When Worlds Collide: Conflicting Federal and State Regulations on Customer Contact

The landscape of regulations affecting how businesses reach their customers continues to become increasingly complex, as laws like the Telephone Consumer Protection Act (TCPA) are updated and new mandates from federal and state regulations go into effect. This creates a swirl of confusion as companies try to figure out which rules apply for their industry and their outreach to customers. And not reaching out to customers is no longer an option—customers expect and often demand more proactive outreach from the companies they do business with. So how do you deal with different regulations that might conflict?

In an ideal world, I’m guessing that anyone in the customer contact business would gladly settle for a single federal law that clearly sets forth the rules of the road. If such a law balanced the interests of consumer privacy with the need for companies to communicate with their current and prospective customers, even better.

Please excuse me if I am interrupting your search for flying pigs.

There is little chance of the passage of federal legislation that will blend the alphabet soup of HIPAA, TCPA,TSR, and other laws into one set of rules. On top of that, a tide of state-mandated laws make compliance even more confusing and, often, in conflict with federal regulations.

Here’s one example of this. Back in May, theMortgage Bankers Association asked its members to lobby against the passage of the Nevada Homeowners Bill of Rights (SB 321). They did this on the grounds that with the recent Consumer Finance Protection Bureau's  comprehensive, national mortgage servicing rules, any state-specific standards by the Nevada legislature would create uncertainty, add costs, and produce possible conflicts of law. Those seem like very sensible points, so of course, the association’s requests were ignored and the bill was unanimously approved.

Therein lies the problem with state regulation—it’s a political process. With legislators, governors, and state attorneys general being elected officials, it’s difficult for them to oppose laws and rules that aim to protect consumers (i.e., voters), despite potential conflicts with federal regulations.         

For instance, consider the various state rules governing the use of autodialers and recorded messages, which is already well covered by the TCPA. One area of state focus is calling hours. The TCPA allows telemarketers to call (when it allows them to at all) only between 8 a.m. and 9 p.m. customer local time. It places no time-of-day restrictions on customer service or collections calls, allowing companies like passenger airlines to determine for themselves if it is appropriate to automatically notify passengers booked on a 6 a.m. flight of a delay or cancellation.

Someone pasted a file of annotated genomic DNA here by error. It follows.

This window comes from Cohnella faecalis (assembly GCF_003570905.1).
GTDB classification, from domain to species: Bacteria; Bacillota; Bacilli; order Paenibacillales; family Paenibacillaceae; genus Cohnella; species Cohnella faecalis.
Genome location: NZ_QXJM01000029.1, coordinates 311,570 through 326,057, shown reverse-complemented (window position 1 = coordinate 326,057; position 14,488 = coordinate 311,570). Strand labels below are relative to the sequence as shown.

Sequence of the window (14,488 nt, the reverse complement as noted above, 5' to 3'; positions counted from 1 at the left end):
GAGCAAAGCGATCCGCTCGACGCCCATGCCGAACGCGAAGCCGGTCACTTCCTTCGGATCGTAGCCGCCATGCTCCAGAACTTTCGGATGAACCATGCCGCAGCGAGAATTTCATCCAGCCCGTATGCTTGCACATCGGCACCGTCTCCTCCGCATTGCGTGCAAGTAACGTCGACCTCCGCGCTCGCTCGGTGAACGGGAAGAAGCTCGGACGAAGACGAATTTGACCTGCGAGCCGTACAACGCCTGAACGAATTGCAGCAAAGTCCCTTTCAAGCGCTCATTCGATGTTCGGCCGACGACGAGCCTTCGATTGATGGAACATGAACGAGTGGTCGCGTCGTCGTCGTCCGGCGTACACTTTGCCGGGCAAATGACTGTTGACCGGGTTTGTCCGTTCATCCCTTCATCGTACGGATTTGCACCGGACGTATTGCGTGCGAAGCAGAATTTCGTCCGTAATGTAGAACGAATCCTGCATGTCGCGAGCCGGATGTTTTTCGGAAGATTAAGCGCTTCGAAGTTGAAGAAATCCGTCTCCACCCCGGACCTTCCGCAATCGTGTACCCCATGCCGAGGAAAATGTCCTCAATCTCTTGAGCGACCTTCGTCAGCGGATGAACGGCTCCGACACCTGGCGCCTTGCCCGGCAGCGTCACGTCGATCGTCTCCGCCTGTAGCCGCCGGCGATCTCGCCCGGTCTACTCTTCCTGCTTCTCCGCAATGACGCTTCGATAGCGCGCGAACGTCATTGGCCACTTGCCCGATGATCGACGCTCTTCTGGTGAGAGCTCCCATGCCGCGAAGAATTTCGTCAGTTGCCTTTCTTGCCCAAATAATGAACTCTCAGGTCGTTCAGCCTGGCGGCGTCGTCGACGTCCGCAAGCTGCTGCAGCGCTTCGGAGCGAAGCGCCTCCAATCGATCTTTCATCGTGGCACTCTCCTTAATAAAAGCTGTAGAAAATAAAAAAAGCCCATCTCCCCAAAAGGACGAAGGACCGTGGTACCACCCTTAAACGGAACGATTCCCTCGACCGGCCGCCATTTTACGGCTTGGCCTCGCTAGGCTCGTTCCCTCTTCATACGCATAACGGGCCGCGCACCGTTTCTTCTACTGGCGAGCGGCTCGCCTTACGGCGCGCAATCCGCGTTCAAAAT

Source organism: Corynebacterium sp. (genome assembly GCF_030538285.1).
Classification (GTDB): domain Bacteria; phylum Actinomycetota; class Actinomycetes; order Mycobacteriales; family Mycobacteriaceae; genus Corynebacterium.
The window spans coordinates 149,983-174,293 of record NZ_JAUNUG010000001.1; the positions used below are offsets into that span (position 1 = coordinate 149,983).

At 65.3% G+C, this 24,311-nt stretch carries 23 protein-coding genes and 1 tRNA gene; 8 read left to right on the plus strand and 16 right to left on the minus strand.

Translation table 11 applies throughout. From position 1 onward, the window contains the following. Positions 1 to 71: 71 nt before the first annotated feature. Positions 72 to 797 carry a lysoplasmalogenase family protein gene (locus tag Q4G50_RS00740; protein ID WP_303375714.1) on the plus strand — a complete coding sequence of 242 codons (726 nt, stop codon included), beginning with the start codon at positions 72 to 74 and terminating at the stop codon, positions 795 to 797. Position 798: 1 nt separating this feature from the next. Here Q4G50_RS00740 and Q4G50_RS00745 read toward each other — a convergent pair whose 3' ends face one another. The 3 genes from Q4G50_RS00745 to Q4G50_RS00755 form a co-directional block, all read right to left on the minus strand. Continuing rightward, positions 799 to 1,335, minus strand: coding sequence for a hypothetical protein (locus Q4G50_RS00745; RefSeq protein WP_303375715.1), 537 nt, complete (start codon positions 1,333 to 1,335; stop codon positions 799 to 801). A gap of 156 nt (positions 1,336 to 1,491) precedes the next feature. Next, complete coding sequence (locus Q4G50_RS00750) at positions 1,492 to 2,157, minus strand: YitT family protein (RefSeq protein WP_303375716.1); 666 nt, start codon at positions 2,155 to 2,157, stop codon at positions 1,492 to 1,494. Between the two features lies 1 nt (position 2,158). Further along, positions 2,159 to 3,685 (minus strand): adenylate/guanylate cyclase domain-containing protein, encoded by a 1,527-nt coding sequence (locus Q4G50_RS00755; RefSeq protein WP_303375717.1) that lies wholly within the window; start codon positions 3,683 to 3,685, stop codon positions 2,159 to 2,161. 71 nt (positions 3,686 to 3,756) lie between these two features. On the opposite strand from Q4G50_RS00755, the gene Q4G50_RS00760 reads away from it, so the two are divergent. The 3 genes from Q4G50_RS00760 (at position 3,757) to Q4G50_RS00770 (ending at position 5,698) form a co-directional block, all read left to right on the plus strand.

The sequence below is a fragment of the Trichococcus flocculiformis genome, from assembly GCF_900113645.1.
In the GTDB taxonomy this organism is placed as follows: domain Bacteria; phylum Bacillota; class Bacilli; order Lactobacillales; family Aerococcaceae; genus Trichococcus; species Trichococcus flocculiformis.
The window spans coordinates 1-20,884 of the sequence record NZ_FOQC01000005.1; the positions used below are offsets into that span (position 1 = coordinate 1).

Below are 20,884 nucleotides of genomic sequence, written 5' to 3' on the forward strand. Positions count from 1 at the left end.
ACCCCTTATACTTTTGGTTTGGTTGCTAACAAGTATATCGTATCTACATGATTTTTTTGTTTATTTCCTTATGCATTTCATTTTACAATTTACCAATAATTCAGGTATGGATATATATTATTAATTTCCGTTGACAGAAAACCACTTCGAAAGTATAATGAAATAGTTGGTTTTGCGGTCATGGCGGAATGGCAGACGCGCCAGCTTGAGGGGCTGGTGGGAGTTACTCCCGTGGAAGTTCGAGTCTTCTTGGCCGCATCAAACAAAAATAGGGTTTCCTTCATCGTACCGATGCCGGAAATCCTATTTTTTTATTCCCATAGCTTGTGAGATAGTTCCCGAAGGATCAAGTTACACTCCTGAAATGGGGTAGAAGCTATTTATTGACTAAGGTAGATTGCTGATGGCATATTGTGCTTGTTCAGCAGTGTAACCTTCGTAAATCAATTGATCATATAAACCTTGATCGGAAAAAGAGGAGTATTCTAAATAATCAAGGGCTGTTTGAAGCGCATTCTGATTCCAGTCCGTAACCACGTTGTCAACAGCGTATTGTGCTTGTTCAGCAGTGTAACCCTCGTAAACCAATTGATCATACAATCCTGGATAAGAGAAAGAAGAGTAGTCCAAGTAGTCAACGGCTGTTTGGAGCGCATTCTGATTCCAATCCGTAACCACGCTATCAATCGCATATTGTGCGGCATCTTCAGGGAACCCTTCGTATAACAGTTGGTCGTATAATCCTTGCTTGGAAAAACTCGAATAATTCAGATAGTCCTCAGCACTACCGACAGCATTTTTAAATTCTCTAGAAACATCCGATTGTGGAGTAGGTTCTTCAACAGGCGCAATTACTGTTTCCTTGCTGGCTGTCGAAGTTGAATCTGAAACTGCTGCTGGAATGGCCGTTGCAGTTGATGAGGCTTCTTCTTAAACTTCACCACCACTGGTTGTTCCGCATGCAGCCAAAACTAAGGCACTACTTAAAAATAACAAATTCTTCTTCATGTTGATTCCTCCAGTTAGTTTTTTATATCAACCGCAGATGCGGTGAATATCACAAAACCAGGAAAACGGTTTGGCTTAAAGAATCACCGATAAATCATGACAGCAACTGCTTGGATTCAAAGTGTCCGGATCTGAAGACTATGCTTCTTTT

But various states have also weighed in on this topic. Many prohibit any automated calls before 9 a.m., while others say you can’t call after 8 p.m. One state even cuts you off at 5 p.m. and others say “not on my holidays.” While some thoughtfully provide exemptions to these rules for communications with existing customers, others do not. Almost all the states warn of hefty fines for violations, while others simply threaten criminal prosecution.

Such conflicts are also found in the laws governing credit and collections practices. The Fair Debt Collection Practices Act is the federal law governing the practice of third-party collection agencies, debt buyers, and collection attorneys. Original creditors are exempt from these rules, although most choose to abide by the spirit if not the letter of the law. That’s not good enough for some states. Massachusetts, among other restrictions and requirements, places specific limits on creditors’ efforts to collect bills from their own customers, allowing no more than two attempts to contact a state resident about their past due account every seven days.

To avoid running off the straight and narrow path and into the ditch of noncompliance with these state rules, customer contact operations need to work with internal IT staff and technology vendors to configure guardrails on their CRM and communications systems to limit the time of day and inter-day frequency of contacts based on the borrower’s state of residence. It’s also important to be aware of the states that require registration of equipment such as automatic dialing and announcing devices (ADAD), as well as licensing requirements for telemarketers or collection agencies.

As difficult as compliance with these varied and occasionally conflicting laws may be, it’s critical. The risks of fines, court awards, or even worse compel a dedicated effort to stay informed on applicable regulations and work for reasonable and balanced rules going forward.Walking the tightrope between compliance and customer satisfaction is a challenge all Fortune 500 companies face every day. While there is no easy answer to managing proactive customer contact and compliance, a little education, the right guardrails, and an integrated view of regulations impacting our industry can go a long way.

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